After the young man left the office, I thought we’d never see him again and that he’d most likely never be rebaptized. Much to my surprise, the young man did everything that the bishop and stake president asked of him and was rebaptized a year later. He didn’t return to the mission field but did find a sweet young lady to marry in the temple. They now have about five children and are very active. At the end of the day, I’m glad I followed the inspiration I received, and that the bishop followed the inspiration he received. It was not an easy process for any of us.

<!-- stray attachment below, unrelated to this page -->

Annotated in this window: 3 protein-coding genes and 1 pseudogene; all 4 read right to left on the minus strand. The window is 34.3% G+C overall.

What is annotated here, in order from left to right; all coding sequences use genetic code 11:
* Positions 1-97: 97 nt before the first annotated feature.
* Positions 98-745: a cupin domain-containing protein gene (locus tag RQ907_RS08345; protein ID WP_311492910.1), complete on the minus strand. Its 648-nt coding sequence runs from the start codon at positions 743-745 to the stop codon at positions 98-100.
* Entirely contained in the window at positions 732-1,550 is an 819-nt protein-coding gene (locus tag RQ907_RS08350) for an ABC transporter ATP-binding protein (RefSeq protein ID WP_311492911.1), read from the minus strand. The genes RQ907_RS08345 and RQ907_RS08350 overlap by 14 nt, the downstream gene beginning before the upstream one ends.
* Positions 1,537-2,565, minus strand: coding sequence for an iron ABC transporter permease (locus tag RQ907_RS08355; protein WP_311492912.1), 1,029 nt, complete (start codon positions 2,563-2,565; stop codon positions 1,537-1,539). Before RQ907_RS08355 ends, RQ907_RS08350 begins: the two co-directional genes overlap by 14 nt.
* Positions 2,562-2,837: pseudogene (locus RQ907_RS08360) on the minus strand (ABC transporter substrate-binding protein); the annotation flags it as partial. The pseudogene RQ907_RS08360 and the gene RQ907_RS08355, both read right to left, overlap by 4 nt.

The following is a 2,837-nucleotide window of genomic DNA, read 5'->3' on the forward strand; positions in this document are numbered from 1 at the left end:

I was excommunicated based on a PROVEN lie of a non member and for refusing to give details of a very personal (female health) nature to our bishop or be examined by the stake president ( a gynecologist). I do NOT go to any male doctors EVER. I AM TOO MODEST NO THINKS PRESIDENT PERVERT keep your hands TO YOURSELF!!! on the other hand, the bishop could “sort of” understand why my husband at the time, who was a diabetic in multi organ failure, couldn’t support his family. FOR REAL?? after YOU excommunicated me based on the lies of a muslim, I never heard one thing, There was no love no call to repent. BUt that is ok. NOW I DONT WANT YOU OR YOUR DUMBASS RACIST Mormon ” court of love” I am poisoned forever. and you can all go straight to your destination– HELL!!!! I am now a member of a gay-affirming church ( I am not gay) and I have been for YEARS because the love they showed me was truly unconditional. AND here is the clencher. You PUNISHED me because my landlord said I stold the rent money you gave him which was CASHED ON HIS NAME AND ACCOUNT. WHy don’t you just tell the truth the bishop ( Jeff Kober) is a perverted jerk who needs to be excommunicated and with whom I wouldn’t want to share the celestial kingdom anyway after seeing the way he treated his autistic son! You cost yourselves. My husband now is a prominent attorney ONE Tithing check, which will now support the gay church, could support the entire ward for a year. Sometimes it can be a dangerous thing to say ” the spirit” told you something that is such an obvious lie.